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6 simple ways to improve your router's performance

There's always a desire for more speed or range from your router, try these simple changes to make the most of your router's wireless performance.

1. Location, location, location

Positioning your router can make a huge difference. Your ideal position is in the very centre of your house, to give maximum wireless coverage. This may not always be realistic, as your router also needs to be fairly close to your modem, which in turn normally needs to be close to your phone or cable socket. Long network cables can give you some flexibility here, but aren't very pleasing to the eye.

Try and keep the router out in the open, putting it inside furniture or hiding it under a table may conceal those blinking lights, but will seriously reduce your wireless signal. An unobstructed position is the ideal (usually fairly high in the room).

Microwave ovens and speakers are also good things to avoid having very close to your router, as they can interfere.

2. Just the one

All of the 802.11 wireless standards are backwards compatible, meaning they will work talk quite happily with computers or devices using older versions of the wireless standard. So, a wireless N router can talk to a wireless G Playstation3, and a Wireless B laptop. This is great because it means you don't have to constantly buy new kit.

However, it also a cause of slowdowns. A wireless N router (capable of running at 450Mbps) will slow everything down to 130Mbps if it sees wireless G devices on the network, to maintain this compatabilty. If at all possible try to keep your devices on a single wireless standard. This is made much easier if you have a dual-band router, as you can put high-speed devices onto one band and slower devices onto the other.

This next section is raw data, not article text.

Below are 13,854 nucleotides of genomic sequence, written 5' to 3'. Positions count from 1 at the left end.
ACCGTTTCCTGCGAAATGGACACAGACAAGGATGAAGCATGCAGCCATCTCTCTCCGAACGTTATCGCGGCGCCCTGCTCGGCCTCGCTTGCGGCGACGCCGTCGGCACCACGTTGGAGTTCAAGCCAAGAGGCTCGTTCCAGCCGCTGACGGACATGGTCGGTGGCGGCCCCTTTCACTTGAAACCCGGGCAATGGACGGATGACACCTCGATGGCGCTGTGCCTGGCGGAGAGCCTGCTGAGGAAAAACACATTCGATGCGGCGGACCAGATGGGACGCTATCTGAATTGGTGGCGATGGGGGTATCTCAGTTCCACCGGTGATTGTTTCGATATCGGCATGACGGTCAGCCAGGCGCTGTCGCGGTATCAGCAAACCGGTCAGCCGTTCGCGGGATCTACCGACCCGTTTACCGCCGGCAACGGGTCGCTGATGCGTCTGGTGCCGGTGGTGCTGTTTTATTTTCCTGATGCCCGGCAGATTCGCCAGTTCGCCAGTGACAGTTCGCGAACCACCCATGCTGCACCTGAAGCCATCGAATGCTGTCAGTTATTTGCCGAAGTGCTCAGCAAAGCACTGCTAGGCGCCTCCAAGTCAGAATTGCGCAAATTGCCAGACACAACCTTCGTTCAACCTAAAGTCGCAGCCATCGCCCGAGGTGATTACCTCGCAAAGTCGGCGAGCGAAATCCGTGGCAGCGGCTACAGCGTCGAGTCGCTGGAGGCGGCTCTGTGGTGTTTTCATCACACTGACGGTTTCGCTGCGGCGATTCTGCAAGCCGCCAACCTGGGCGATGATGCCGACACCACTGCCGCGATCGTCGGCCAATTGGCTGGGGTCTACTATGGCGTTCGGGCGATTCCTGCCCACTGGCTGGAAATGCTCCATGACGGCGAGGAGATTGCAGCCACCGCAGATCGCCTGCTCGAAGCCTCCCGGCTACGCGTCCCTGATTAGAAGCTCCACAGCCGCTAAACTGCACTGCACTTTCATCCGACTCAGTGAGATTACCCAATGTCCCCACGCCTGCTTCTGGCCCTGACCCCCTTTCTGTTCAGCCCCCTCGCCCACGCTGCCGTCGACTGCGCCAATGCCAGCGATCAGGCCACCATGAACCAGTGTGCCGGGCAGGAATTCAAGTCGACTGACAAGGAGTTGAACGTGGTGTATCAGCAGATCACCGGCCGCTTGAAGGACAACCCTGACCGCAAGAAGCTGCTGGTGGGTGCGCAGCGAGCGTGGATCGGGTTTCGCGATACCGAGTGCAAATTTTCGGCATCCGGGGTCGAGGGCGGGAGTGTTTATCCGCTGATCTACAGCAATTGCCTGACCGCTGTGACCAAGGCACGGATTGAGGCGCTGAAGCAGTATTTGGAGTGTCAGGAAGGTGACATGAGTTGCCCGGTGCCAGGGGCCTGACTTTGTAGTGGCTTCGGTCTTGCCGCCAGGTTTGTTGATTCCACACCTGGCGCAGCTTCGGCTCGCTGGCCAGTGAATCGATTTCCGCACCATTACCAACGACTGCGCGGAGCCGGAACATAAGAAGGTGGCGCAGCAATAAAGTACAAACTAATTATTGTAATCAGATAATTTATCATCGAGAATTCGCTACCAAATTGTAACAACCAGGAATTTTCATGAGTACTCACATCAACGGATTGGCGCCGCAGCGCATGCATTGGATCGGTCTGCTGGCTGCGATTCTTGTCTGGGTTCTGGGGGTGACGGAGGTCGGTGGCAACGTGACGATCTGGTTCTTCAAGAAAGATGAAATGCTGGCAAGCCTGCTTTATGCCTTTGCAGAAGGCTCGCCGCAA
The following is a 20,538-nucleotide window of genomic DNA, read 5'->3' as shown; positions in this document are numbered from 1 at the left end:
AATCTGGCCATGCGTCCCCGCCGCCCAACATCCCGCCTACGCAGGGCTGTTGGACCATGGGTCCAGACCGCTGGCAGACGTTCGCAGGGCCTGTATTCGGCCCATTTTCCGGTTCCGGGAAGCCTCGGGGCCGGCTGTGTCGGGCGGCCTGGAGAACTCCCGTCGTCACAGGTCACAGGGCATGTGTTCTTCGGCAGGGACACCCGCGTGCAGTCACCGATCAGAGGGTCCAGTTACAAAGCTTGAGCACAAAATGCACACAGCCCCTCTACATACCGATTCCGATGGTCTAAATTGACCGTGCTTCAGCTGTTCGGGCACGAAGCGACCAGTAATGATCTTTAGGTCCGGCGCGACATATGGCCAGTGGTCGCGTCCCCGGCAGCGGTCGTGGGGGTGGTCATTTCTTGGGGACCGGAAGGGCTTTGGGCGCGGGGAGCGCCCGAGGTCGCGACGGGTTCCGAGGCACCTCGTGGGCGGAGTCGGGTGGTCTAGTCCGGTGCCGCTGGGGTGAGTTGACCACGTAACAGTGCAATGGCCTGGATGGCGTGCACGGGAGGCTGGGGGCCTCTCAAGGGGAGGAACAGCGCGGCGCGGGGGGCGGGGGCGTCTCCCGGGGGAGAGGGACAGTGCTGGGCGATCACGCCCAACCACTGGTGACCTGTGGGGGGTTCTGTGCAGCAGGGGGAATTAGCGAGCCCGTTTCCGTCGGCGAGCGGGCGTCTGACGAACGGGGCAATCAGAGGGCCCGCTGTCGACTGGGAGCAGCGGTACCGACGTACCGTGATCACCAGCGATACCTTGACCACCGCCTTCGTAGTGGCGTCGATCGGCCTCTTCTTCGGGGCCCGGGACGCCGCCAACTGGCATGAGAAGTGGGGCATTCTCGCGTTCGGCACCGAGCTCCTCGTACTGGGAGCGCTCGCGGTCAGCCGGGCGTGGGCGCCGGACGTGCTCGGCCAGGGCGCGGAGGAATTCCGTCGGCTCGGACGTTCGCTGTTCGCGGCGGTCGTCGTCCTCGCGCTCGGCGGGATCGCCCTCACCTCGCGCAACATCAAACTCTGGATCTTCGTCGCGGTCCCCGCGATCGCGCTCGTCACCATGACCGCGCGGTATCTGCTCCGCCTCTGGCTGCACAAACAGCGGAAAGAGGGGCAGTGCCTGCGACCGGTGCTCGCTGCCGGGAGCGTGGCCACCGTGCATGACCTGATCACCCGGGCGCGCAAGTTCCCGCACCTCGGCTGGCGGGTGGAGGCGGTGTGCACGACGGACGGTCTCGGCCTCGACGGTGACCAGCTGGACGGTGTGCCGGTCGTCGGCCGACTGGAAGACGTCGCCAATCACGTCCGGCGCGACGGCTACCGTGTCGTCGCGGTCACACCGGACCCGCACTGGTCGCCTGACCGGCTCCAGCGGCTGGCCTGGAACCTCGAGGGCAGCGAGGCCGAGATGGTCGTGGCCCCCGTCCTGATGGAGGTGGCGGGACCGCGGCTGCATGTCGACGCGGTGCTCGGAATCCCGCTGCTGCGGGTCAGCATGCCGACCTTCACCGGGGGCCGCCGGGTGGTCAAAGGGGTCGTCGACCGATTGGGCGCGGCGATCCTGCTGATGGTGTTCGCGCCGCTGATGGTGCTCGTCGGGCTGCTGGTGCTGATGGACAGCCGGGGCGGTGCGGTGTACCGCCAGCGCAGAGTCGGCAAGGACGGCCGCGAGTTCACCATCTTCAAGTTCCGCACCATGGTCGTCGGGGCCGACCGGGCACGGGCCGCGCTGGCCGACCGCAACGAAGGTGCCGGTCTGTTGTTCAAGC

3. Change the channel

Some routers now automatically scan for the emptiest part of the wireless radio spectrum to use, however not all of them do. If your router is sharing a particularly busy part of the spectrum, this will slow you down and may be responsible for drop outs. The wireless router terminology for the part of the spectrum used is the Channel. In the UK the wireless channels in the 2.4GHz band range from 1 - 13.

Use a program such as inSSIDer to see which of your neighboursare using the same spectrum as you are and if there is a better channel to switch to. Note that you may also need to change your wireless settings on your computers/devices to make sure they are using the same channel as your router.

4. Speed and security

The wireless security standards are all quite different, both in the security they offer, but also the amount of processing it takes for the router to process.

If you have a choice then the security standard you should go for as a home user, for speed and security is the WPA2 standard combined with AES encryption. These settings can be changed from your router settings pages.

5. Channel width

The default channel width on most routers is 20 MHz, this is kind to your neighbours (as they will have plenty of spare channels to use) and is sometimes known as neighbour-friendly mode. However, your router is capable of using wider 40MHz channels, and to get full speed you will need to use these.

The channel width can be set in your router settings page.

6. Upgrade

If you've squeezed every ounce out of your existing router then it could be time to take the plunge and trade it in for a new model. The latest generation of wireless AC routers are powerhouses of both speed and signal coverage, and are an outstanding upgrade, especially for owners of older routers. Take a look at our latest router reviews to see our thoughts on the wireless AC routers available now.





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